The installation seems to be just as easy whether you’re putting it in an American Standard or Toto toilet. What’s very nice is that it also comes with its own water filter. This might make it very useful in office spaces.
However, the water filter does limit the intake flow by a small amount. Luckily, I find it very easy to remove by hand. I do take some issue with the height. The valve works best between 8.25 and 12.25 inches, which may not fill the tank up enough for some more modern toilet systems.
The Importance of Materials
Many toilet fill valves fail because of corrosion. If you want to prevent this from becoming a frequent issue, you might want to consider a solution with as few metal components as possible.
However, not even plastic is infallible. Although I recommend it over metal, you still have to take proper care of it. When the time comes to pick a tank cleaner or freshener, be careful to pick a solution that doesn’t eat away at the plastic.
Also, keep in mind that cheap isn’t always better too. When it comes to plastic components, some of the more affordable fill valves tend to use very thin plastic which may just break down faster than metallic components.
Adjustability is Key
One of the reasons why shopping for a toilet fill valve is annoying is because toilets come in a variety of shapes and sizes. Now, if you were to buy your valve from the local hardware store, this wouldn’t be an issue. You can simply match the new piece with the one you want to replace and presto, problem solved.
But, if you want to buy yours online so that you can maybe get a better deal, many bad things could happen. I recommend picking an adjustable toilet fill valve, especially when you’re not sure what size you need.
You may also want to keep an eye out for a model that features a roller clamp and water intake adjustability caps. This could save you from having to store excessive amounts of water in the tank on every refill.
Whether you get a two-button toilet fill valve or a one-button valve, you get the same capacity. However, having the option can save water.
Personally, I find two-button models most suited for RVs, cabins, or any other instance where water is in limited supply. For most modern homes, getting a two-button model shouldn’t be a top priority when buying a replacement.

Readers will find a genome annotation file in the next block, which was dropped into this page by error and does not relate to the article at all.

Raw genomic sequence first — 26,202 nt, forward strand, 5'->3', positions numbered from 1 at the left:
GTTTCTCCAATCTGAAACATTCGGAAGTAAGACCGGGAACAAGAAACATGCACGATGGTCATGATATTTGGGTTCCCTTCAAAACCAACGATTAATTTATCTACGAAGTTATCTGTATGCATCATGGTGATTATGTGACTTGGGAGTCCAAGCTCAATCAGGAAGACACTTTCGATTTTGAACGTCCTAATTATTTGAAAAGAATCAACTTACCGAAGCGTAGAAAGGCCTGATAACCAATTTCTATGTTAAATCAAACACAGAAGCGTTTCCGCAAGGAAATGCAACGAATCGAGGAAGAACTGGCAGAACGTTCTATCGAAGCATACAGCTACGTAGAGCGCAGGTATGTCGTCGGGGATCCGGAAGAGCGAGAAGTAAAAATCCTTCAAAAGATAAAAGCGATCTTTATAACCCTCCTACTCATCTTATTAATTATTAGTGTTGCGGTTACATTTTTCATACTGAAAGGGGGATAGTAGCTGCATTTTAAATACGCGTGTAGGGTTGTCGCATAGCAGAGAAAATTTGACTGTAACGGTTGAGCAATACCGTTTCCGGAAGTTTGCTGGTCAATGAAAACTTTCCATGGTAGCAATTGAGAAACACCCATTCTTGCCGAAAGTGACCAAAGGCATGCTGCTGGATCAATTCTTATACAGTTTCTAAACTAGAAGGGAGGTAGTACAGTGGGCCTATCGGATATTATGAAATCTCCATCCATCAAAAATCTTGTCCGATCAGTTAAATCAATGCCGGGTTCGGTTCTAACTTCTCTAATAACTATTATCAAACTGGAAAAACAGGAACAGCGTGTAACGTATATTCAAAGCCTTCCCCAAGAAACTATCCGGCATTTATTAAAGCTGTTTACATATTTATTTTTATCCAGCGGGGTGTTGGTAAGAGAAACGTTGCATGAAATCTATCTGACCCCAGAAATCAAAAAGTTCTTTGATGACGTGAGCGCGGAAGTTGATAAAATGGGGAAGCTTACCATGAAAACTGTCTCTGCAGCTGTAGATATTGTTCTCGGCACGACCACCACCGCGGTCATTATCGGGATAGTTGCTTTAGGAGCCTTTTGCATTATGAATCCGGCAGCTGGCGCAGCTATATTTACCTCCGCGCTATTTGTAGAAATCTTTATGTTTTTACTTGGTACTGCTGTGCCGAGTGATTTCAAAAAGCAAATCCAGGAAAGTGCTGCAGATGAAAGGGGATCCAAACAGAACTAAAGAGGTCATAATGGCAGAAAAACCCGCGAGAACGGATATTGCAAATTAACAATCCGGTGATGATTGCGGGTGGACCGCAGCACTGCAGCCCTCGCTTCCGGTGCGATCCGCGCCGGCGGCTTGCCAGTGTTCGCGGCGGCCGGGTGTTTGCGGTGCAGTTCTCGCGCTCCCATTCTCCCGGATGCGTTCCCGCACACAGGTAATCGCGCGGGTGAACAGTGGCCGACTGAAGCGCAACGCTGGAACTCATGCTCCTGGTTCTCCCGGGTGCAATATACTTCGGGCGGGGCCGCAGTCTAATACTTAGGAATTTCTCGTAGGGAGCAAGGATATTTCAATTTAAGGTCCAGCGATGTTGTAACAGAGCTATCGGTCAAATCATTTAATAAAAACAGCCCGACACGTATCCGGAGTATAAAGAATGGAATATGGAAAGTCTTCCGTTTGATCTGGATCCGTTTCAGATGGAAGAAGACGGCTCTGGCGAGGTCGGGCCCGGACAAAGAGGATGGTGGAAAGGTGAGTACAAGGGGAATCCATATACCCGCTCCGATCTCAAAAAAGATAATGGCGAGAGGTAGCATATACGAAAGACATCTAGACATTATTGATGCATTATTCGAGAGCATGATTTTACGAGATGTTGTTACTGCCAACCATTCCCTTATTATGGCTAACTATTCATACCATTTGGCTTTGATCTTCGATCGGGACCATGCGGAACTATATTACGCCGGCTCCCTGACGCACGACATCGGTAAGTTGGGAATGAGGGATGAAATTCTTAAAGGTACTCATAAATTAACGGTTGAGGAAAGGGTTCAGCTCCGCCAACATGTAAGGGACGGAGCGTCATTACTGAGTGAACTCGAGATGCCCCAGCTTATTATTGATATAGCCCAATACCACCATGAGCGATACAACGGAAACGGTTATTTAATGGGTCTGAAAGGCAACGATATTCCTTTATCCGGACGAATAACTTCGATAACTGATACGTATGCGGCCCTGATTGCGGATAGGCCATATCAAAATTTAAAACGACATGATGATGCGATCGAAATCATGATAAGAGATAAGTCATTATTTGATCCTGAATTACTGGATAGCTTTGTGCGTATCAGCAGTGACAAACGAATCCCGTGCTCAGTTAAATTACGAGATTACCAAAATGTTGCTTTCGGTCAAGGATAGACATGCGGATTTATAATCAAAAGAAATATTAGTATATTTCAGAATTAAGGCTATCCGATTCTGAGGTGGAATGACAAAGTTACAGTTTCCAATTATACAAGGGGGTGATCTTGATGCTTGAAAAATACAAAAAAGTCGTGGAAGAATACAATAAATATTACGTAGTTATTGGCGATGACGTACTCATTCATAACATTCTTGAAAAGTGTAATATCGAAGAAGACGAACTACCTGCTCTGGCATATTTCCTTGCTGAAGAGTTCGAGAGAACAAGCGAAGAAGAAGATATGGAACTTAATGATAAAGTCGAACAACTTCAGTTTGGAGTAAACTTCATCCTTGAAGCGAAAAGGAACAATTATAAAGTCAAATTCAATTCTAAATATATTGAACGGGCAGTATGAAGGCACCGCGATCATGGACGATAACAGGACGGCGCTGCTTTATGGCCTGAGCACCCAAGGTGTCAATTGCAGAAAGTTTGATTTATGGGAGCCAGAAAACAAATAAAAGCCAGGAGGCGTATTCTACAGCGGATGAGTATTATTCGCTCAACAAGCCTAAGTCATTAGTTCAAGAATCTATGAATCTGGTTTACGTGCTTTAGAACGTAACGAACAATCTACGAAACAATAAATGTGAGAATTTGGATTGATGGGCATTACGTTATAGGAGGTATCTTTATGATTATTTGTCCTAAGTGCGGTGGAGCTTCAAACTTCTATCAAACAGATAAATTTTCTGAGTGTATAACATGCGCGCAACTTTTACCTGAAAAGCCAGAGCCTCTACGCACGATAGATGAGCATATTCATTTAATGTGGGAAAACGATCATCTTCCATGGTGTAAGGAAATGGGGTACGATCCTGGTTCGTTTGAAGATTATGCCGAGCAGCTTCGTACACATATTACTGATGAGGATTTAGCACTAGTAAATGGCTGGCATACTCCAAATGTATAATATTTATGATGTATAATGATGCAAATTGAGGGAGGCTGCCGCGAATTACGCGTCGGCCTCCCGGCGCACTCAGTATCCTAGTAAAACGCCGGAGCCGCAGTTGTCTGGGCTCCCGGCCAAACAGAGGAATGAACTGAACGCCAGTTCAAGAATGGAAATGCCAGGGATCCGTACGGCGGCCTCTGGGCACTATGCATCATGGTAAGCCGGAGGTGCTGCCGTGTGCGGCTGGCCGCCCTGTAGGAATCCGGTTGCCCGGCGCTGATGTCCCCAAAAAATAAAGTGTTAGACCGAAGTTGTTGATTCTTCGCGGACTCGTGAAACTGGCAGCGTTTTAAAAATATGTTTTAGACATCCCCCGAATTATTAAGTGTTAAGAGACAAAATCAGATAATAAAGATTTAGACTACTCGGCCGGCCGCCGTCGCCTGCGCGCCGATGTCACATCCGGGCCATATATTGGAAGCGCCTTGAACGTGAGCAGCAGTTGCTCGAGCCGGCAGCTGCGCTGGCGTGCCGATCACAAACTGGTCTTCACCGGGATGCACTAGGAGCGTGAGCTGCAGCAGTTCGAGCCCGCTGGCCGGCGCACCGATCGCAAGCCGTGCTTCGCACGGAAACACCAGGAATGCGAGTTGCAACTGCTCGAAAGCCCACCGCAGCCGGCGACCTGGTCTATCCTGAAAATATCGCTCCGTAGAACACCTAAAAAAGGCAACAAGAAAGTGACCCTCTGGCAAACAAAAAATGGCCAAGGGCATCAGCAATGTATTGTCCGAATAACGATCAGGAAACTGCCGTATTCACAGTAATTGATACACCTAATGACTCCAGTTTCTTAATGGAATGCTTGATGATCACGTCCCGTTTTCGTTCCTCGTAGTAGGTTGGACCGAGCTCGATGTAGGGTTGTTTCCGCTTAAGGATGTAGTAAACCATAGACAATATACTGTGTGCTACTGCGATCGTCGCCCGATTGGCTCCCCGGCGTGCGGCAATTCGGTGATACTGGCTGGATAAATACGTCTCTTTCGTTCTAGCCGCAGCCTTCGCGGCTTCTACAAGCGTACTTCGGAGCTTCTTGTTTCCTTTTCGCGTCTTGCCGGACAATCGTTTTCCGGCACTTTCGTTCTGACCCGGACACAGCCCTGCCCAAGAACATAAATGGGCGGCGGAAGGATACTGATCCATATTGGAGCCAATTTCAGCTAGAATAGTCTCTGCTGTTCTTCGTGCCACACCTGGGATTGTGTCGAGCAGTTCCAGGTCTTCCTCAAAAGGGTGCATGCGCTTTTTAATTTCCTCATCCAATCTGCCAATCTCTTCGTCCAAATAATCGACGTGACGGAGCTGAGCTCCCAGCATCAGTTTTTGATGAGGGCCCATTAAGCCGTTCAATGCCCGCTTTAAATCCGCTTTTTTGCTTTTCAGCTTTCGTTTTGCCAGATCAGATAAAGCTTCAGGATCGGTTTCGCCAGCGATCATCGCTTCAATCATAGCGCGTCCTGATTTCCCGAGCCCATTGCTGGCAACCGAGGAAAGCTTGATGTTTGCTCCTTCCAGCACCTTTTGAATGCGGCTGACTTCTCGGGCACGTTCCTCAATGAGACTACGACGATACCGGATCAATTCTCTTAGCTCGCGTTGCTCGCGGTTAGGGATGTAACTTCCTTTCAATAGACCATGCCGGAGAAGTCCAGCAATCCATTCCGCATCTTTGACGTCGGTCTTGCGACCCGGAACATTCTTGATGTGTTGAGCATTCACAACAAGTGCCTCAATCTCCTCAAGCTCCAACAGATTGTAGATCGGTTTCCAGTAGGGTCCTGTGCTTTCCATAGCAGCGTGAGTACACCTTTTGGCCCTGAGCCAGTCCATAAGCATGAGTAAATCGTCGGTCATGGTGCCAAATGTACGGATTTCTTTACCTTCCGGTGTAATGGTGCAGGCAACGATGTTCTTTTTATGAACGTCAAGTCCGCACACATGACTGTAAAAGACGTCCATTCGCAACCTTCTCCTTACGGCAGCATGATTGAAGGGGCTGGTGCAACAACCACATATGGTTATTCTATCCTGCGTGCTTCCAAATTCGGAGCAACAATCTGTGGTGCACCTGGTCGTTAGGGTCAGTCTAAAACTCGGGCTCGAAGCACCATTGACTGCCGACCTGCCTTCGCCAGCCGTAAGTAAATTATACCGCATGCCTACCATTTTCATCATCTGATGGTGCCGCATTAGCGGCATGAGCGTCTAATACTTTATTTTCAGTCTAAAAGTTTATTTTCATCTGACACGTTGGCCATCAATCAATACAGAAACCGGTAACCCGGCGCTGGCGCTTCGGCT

How Important Is the Ease of Installation?
This really depends on you. If you’re good with your hands, then you shouldn’t have to judge a toilet fill valve by how easy or hard it is to fit in your tank.
However, at the same time, I find it important that the installation should be more or less the same for different brands of toilet. For example, a Toto universal fill valve should ideally be as easy to install in a Kohler toilet as a Toto toilet.
If you struggle too much trying to install a toilet fill valve by one brand into a toilet by another brand, it is quite possible that you’ll ruin the components in the process. This may be a moot point though if you’re an accomplished handyman.
The Most Common Problems Solved By Replacing the Fill Valve
You already know you’re in the market for a fill valve. You obviously have your reasons. But, are you sure you really need to change it? Do you know what are the most common signs that this component needs replacing?
The toilet fill valve is responsible for refilling the tank with water after each flush. It’s also responsible for regulating how much water is needed and how fast or slow the refill rate should be. Therefore, if the water runs constantly in your toilet tank and spills into the bowl, it means that the shut-off function is not working properly.
Do you have an overflow problem? – This will indicate an issue with the toilet fill valve. However, if the water level is beneath the top of the refill tube then your problem lies with the flush valve.
Last but not least, many people are quick to assume that any toilet tank leak signals a problem with the fill valve. I’m here to tell you that toilet fixing 101 says no to that. Check the toilet tank for leaks around its bolts and gaskets before jumping to conclusions. Your toilet fill valve may be working like a charm but the other components of your tank may be leaking water.
If you’re thinking of replacing your toilet fill valve on your own, it’s about time. I feel that if you’ve learned one toilet system, you’ve pretty much learned them all. The valve designs and tank designs don’t differ too much these days.
Certainly not enough to warrant calling in a plumber to perform an installation that takes 10 minutes with or without tools. The toilet fill valves in this article are very similar, but each has its own particular features that may make it more suitable for some toilet systems than others.
The point is that you shouldn’t skimp on this particular toilet tank component. Even the expensive ones aren’t that expensive. Pick the one that you like best based on a combination of – less noise, faster refills, automatic shutoff safety feature, and durability.
A hardcore woodworking and welding enthusiast, Russ is the editor-in-chief of TAH. In his spare time, Russ loves watching sports, and (binge) watching Netflix.